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  • Transcriber: Ivana Korom Reviewer: Krystian Aparta

  • The minute she said it,

  • the temperature in my classroom dropped.

  • My students are usually laser-focused on me,

  • but they shifted in their seats and looked away.

  • I'm a black woman

  • who teaches the histories of race and US slavery.

  • I'm aware that my social identity is always on display.

  • And my students are vulnerable too,

  • so I'm careful.

  • I try to anticipate what part of my lesson might go wrong.

  • But honestly,

  • I didn't even see this one coming.

  • None of my years of graduate school prepared me for what to do

  • when the N-word entered my classroom.

  • I was in my first year of teaching

  • when the student said the N-word in my class.

  • She was not calling anyone a name.

  • She was bright-eyed and bushy-tailed.

  • She came to class with her readings done,

  • she sat in the front row

  • and she was always on my team.

  • When she said it,

  • she was actually making a point about my lecture,

  • by quoting a line from a 1970s movie, a comedy,

  • that had two racist slurs.

  • One for people of Chinese descent

  • and the other the N-word.

  • As soon as she said it, I held up my hands, said, "Whoa, whoa."

  • But she assured me,

  • "It's a joke from 'Blazing Saddles,'"

  • and then she repeated it.

  • This all happened 10 years ago,

  • and how I handled it haunted me for a long time.

  • It wasn't the first time I thought about the word

  • in an academic setting.

  • I'm a professor of US history,

  • it's in a lot of the documents that I teach.

  • So I had to make a choice.

  • After consulting with someone I trusted,

  • I decided to never say it.

  • Not even to quote it.

  • But instead to use the euphemistic phrase, "the N-word."

  • Even this decision was complicated.

  • I didn't have tenure yet,

  • and I worried that senior colleagues

  • would think that by using the phrase I wasn't a serious scholar.

  • But saying the actual word still felt worse.

  • The incident in my classroom forced me to publicly reckon with the word.

  • The history, the violence,

  • but also --

  • The history, the violence, but also any time it was hurled at me,

  • spoken casually in front of me,

  • any time it rested on the tip of someone's tongue,

  • it all came flooding up in that moment,

  • right in front of my students.

  • And I had no idea what to do.

  • So I've come to call stories like mine points of encounter.

  • A point of encounter describes the moment you came face-to-face with the N-word.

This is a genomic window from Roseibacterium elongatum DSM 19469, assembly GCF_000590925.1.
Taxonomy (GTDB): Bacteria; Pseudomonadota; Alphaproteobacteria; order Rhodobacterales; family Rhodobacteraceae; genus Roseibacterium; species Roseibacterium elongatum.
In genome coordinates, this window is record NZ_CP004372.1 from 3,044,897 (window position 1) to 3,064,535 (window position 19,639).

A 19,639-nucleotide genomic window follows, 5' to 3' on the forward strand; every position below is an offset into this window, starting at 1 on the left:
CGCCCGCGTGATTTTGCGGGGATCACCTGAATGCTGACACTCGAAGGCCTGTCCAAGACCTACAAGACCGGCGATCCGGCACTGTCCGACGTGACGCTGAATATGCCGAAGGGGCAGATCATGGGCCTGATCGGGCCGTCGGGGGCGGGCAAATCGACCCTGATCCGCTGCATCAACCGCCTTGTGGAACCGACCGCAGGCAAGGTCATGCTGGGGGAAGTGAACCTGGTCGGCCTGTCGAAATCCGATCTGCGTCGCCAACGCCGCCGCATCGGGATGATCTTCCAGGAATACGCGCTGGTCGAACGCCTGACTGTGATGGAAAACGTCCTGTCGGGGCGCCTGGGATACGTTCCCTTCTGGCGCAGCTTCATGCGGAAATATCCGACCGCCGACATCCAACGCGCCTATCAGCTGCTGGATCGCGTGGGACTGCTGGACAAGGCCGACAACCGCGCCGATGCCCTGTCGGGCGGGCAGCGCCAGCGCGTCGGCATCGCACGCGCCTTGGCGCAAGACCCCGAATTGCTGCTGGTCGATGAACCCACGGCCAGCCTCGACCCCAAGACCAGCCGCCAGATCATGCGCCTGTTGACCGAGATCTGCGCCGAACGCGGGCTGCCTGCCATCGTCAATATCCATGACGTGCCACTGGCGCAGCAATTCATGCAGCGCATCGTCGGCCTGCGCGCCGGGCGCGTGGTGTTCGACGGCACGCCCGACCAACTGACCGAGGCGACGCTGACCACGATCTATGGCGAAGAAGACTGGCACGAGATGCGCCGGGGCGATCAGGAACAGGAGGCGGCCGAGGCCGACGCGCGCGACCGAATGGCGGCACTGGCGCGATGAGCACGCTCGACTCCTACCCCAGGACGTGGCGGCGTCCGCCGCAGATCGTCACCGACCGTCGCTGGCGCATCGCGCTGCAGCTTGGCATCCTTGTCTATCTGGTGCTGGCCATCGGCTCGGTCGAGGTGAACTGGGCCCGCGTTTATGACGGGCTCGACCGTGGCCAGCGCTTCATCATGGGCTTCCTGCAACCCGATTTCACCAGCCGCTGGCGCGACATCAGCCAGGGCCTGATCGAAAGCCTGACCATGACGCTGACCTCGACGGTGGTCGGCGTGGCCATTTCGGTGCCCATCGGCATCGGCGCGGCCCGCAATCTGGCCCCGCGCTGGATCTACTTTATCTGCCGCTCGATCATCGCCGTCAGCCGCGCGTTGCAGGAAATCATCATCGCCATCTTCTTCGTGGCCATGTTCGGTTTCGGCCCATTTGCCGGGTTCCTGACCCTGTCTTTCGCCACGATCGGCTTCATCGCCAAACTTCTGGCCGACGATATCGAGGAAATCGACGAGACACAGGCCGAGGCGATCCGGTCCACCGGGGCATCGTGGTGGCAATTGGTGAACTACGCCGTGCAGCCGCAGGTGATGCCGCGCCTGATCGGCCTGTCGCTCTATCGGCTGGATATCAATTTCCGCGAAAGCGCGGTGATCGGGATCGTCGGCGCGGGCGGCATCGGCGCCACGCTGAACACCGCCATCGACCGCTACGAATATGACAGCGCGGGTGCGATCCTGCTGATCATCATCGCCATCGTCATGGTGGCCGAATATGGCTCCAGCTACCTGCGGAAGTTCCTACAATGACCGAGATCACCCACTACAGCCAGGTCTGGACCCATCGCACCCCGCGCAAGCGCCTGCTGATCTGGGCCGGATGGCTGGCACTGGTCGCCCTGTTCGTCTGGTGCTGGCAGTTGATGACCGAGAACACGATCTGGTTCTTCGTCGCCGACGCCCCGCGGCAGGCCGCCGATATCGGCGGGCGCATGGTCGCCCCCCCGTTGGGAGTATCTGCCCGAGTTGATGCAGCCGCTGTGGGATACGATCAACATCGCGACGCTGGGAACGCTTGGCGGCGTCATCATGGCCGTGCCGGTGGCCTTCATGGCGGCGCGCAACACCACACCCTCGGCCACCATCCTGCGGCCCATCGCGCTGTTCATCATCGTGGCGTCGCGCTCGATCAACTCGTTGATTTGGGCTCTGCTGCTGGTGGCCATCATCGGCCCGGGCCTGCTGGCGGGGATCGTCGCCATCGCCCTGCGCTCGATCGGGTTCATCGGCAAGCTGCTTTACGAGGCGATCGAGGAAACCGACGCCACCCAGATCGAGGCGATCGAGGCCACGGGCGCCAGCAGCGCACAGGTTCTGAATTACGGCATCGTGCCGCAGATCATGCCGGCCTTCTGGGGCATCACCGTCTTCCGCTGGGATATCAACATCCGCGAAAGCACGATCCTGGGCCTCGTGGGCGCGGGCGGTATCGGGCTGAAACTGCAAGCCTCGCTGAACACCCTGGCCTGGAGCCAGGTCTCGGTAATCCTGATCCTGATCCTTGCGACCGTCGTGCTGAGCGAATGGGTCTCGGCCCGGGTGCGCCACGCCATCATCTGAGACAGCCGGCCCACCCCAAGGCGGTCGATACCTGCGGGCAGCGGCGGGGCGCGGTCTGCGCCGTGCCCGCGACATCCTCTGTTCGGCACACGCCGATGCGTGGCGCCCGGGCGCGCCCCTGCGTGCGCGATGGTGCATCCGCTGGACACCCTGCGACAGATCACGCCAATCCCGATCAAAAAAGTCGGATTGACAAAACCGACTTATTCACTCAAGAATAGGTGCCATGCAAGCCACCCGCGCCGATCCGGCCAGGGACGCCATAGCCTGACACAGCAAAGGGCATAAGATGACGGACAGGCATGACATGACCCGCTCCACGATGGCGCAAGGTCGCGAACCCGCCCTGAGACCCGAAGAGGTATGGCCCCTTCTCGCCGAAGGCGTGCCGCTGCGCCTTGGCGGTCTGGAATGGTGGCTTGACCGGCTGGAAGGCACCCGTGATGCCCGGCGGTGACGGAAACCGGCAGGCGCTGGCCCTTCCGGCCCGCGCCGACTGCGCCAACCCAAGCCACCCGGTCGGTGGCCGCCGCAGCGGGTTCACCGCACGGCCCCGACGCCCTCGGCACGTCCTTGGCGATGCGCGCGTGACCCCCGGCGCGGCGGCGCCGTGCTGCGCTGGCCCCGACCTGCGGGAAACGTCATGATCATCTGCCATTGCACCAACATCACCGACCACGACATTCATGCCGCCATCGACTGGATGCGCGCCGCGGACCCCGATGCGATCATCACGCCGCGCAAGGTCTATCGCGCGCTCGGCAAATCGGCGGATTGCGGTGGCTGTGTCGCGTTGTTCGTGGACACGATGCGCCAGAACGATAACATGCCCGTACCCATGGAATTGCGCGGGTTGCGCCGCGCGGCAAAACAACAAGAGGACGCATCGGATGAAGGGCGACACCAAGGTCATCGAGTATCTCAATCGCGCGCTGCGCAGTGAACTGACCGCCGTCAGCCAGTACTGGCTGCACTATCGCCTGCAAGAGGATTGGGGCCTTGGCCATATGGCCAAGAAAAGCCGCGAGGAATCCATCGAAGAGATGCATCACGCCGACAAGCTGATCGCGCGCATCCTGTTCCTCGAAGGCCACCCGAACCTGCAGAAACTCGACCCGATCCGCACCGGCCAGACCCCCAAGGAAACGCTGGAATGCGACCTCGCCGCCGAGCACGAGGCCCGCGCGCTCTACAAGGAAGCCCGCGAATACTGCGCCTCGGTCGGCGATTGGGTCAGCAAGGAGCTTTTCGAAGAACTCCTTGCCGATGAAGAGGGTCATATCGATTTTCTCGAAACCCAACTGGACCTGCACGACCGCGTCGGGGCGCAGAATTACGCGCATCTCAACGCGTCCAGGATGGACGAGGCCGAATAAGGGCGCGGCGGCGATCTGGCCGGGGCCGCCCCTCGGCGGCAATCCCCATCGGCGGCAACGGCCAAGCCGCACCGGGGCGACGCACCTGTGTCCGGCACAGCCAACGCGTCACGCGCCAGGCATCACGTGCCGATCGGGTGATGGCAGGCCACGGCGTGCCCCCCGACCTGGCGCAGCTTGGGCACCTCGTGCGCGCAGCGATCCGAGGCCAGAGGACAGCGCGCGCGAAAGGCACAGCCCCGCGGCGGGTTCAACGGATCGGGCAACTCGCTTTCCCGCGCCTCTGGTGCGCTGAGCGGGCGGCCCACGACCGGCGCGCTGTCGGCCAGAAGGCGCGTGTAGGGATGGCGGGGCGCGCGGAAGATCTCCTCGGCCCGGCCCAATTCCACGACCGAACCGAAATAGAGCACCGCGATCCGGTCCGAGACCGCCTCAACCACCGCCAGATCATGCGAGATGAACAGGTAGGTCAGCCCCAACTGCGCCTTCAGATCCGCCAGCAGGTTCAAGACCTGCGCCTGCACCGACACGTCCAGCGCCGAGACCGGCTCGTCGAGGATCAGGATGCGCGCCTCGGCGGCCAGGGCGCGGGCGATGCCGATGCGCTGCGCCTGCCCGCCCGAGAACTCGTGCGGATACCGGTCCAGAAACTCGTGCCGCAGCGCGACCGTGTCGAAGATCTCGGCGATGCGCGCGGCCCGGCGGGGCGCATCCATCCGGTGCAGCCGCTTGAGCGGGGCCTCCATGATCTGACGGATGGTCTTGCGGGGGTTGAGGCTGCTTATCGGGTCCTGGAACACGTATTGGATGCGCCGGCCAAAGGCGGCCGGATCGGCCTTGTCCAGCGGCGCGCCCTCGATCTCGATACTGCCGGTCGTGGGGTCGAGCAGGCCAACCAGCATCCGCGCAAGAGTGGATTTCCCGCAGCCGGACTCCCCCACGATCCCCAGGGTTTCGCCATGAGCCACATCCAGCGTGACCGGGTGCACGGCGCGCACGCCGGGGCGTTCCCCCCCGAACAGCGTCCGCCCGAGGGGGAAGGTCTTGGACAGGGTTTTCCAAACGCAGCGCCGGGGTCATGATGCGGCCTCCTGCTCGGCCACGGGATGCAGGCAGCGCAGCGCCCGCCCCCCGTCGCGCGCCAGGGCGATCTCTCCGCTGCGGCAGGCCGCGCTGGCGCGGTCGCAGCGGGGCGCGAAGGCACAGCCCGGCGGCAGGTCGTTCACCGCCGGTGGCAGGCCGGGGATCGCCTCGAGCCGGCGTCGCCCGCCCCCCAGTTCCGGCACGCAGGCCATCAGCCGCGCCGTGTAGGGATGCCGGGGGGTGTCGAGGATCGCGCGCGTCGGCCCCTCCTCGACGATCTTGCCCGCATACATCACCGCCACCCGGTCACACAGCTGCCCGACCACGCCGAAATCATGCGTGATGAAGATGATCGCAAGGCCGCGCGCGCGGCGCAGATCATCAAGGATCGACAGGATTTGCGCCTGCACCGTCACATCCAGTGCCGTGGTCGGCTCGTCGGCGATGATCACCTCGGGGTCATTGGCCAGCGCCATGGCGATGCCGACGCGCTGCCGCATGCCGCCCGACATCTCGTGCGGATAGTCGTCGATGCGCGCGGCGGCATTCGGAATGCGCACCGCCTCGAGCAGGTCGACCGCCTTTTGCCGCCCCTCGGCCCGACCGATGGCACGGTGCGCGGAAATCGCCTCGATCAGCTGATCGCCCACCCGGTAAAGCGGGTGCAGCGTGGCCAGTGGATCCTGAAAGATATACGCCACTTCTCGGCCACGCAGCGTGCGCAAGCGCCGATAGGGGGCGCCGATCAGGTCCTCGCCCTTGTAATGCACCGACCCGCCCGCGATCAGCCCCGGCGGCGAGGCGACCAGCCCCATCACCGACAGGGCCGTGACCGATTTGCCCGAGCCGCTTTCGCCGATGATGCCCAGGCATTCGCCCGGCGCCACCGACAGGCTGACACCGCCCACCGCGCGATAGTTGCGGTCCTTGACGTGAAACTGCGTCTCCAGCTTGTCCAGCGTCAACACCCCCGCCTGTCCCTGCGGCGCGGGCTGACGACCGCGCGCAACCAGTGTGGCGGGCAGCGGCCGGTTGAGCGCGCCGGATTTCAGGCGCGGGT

• If you've even been stumped or provoked by the word,

  • whether as the result of an awkward social situation,

  • an uncomfortable academic conversation,

  • something you heard in pop culture,

  • or if you've been called the slur,

  • or witnessed someone getting called the slur,

  • you have experienced a point of encounter.

  • And depending on who you are and how that moment goes down,

  • you might have a range of responses.

  • Could throw you off a little bit,

  • or it could be incredibly painful and humiliating.

  • I've had lots of these points of encounter in my life,

  • but one thing is true.

  • There's not a lot of space to talk about them.

  • That day in my classroom was pretty much like all of those times

  • I had an uninvited run-in with the N-word.

  • I froze.

  • Because the N-word is hard to talk about.

  • Part of the reason the N-word is so hard to talk about,

  • it's usually only discussed in one way,

  • as a figure of speech, we hear this all the time, right?

  • It's just a word.

  • The burning question that cycles through social media

  • is who can and cannot say it.

  • Black intellectual Ta-Nehisi Coates does a groundbreaking job

  • of defending the African American use of the word.

  • On the other hand, Wendy Kaminer,

  • a white freedom of speech advocate,

  • argues that if we don't all just come and say it,

  • we give the word power.

  • And a lot of people feel that way.

  • The Pew Center recently entered the debate.

  • In a survey called "Race in America 2019,"

  • researchers asked US adults if they thought is was OK

  • for a white person to say the N-word.

  • Seventy percent of all adults surveyed said "never."

  • And these debates are important.

  • But they really obscure something else.

  • They keep us from getting underneath to the real conversation.

  • Which is that the N-word is not just a word.

  • It's not neatly contained in a racist past,

  • a relic of slavery.

  • Fundamentally, the N-word is an idea disguised as a word:

  • that black people are intellectually,

  • biologically

  • and immutably inferior to white people.

  • And -- and I think this is the most important part --

  • that that inferiority means that the injustice we suffer

  • and inequality we endure

  • is essentially our own fault.

  • So, yes, it is ...

  • Speaking of the word only as racist spew

  • or as an obscenity in hip hop music

  • makes it sounds as if it's a disease

  • located in the American vocal cords

  • that can be snipped right out.

  • It's not, and it can't.

  • And I learned this from talking to my students.

  • So next time class met,

  • I apologized,

  • and I made an announcement.

  • I would have a new policy.

  • Students would see the word in my PowerPoints,

  • in film, in essays they read,

  • but we would never ever say the word out loud in class.

  • Nobody ever said it again.

  • But they didn't learn much either.

  • Afterwards, what bothered me most

  • was that I didn't even explain to students